Immigrant Rights

“Raids” prove overstated, but concerns remain  
By VANESSA HUANG  |  March 22, 2006

Starting in January, a buzz about a supposed upsurge in federal immigration raids kept undocumented immigrants away from work, classes, and errands in Providence, for fear that they would be detained by US Immigration and Customs Enforcement (ICE). Even earlier this month, Conchita Cruz, who teaches and coordinates ESOL classes for immigrants in Olneyville through Brown University’s Swearer Center, says that attendance remained at about 25 percent of the usual level.

Concerned community members have since come to a “general consensus” that “the rumors got way out of control,” according to Olivia Geiger, ESOL program coordinator at English for Action (EFA). Geiger says EFA hosted “a number of meetings” to share information about “what we knew,” but that “no one directly knew somebody who had been picked up . . . it was always two steps removed.”

Miguel Sanchez-Hartwein, executive director for the Center for Hispanic Policy and Advocacy (CHISPA), says that those two steps stemmed from the fear of retaliation. When CHISPA began receiving calls in December, it asked people to come forward. While some did, Sanchez-Hartwein says, they have been unwilling to document the arrests. He explained that while some immigrants “may have residency, their family members may not be there with papers,” and that people are also “very aware that even with residency, status can be withdrawn at any time.”

Immigrant rights organizations, unions, elected officials, and faith leaders responded by organizing a January 19 rally, turning out a large crowd of Providence residents that filled Cathedral Square to express their concerns. ICE then denied conducting raids, both in a letter last month in El Latino Expreso, and in a February 9 meeting at Senator Jack Reed’s office. According to the meeting notes, David Riccio, ICE’s resident agent-in-charge in Providence, told attendees, “It is not ICE’s policy to stand on the street corner, or enter a restaurant or supermarket and ask people for their papers . . . this would be a waste of time.” Instead, Riccio said, ICE looks for “specific people” for whom it has warrants for arrest. ICE currently classifies 2000 Rhode Island residents, undocumented immigrants who have committed a crime, as “ICE fugitives.”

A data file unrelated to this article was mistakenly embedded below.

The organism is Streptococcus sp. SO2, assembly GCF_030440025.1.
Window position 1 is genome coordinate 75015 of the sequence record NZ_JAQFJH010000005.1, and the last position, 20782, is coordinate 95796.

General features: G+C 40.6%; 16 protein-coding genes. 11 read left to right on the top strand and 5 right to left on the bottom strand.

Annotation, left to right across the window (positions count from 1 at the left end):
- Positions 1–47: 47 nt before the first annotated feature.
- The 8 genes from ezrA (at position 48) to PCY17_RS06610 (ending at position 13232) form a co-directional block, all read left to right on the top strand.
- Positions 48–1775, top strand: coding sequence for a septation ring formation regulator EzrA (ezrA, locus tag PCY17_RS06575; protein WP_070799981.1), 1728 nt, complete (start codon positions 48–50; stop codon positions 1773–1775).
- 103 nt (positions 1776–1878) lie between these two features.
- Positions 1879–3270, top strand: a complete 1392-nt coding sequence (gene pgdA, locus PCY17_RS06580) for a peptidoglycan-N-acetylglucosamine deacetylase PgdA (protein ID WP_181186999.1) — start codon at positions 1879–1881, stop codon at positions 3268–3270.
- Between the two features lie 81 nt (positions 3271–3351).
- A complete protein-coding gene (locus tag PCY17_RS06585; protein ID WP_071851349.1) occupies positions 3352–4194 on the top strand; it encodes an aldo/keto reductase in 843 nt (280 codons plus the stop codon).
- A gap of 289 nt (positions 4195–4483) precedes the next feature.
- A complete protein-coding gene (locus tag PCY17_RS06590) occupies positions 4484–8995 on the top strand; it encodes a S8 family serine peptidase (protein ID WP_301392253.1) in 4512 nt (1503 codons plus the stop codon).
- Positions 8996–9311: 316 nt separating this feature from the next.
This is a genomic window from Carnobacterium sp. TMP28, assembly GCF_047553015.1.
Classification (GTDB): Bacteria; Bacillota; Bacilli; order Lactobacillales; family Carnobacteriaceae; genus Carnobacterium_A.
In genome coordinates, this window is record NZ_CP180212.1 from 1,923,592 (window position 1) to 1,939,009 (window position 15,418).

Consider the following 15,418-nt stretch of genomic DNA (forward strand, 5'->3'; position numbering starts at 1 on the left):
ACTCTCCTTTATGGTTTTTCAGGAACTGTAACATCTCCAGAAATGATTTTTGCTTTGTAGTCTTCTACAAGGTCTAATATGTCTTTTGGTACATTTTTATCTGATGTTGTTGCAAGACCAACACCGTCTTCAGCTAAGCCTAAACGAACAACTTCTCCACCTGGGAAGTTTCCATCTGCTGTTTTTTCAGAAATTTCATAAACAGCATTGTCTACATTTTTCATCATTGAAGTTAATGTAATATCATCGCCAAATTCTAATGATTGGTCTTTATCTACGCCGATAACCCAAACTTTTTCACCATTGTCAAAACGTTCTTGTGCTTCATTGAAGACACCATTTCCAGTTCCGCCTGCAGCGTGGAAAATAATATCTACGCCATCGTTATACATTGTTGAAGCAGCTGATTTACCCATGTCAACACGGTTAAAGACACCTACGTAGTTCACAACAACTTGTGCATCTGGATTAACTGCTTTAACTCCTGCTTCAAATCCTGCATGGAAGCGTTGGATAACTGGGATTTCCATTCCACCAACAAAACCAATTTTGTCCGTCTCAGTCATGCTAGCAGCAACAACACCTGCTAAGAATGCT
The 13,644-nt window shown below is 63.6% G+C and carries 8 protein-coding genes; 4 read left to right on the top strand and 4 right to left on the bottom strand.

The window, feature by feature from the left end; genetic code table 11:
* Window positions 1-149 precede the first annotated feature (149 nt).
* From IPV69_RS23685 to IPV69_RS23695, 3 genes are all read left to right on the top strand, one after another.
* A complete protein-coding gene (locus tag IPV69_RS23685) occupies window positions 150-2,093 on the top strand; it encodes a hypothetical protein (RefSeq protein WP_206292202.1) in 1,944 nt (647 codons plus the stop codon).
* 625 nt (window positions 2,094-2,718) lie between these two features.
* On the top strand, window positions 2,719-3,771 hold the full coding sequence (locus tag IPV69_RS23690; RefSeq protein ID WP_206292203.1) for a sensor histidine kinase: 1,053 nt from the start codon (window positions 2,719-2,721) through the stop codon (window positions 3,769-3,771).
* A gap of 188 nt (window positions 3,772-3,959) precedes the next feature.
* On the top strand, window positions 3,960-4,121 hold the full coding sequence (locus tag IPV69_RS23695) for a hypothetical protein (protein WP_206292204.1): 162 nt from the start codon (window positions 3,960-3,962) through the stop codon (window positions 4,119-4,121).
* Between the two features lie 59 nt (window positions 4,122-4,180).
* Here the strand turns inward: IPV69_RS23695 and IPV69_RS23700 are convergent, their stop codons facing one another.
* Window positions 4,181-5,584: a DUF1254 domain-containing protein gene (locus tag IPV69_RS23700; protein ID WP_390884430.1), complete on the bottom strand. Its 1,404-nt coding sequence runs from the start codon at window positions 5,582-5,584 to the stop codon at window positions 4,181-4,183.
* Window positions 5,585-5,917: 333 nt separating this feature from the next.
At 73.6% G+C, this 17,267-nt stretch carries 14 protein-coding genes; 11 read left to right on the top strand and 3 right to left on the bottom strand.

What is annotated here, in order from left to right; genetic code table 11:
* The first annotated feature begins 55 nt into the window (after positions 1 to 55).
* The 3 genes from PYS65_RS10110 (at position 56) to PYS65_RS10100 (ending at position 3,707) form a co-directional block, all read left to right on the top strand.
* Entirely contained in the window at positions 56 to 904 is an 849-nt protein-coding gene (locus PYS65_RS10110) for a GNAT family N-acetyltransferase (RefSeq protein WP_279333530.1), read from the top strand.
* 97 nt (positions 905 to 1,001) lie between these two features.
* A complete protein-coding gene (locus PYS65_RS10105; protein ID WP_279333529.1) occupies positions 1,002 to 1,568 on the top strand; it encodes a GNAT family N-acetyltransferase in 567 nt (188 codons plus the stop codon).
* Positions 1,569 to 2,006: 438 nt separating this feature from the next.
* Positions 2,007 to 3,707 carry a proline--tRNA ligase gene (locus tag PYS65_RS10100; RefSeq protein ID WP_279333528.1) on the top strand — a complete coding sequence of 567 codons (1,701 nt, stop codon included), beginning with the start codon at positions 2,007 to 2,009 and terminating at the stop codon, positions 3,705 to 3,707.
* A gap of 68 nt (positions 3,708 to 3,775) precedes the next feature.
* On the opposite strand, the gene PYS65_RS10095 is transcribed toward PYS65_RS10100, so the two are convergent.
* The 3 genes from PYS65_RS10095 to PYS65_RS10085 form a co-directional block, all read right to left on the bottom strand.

Sanchez-Hartwein points out that ICE has made arrests in recent months, as confirmed by Riccio at the meeting, and that when agents come across another individual or individuals who are wanted and might not be here illegally, “they will not turn a blind eye.”

Although suspicions about broader raids appeared unfounded, immigrants and their allies remain concerned about other elements of what they see as a growing anti-immigrant climate. The topics discussed at a February 28 meeting in Olneyville included Governor Carcieri’s proposed RiteCare cuts, for example, and a February 23 meeting in Pawtucket hosted by the anti-immigrant group Federation for American Immigration Reform.

Geiger says what’s most significant about the recent talk of raids is that it caused “a huge panic” that Rhode Island is becoming a place where “anyone who looks like an immigrant, is brown-skinned, is going to be stopped by the police or ICE and asked for their papers.” The immigration system “needs to be overhauled,” she says, pointing to the hypocritical nature of an approach in which “you can have a job and be contributing to your community and the economy, and not be allowed to drive or walk around without fear of getting stopped.”

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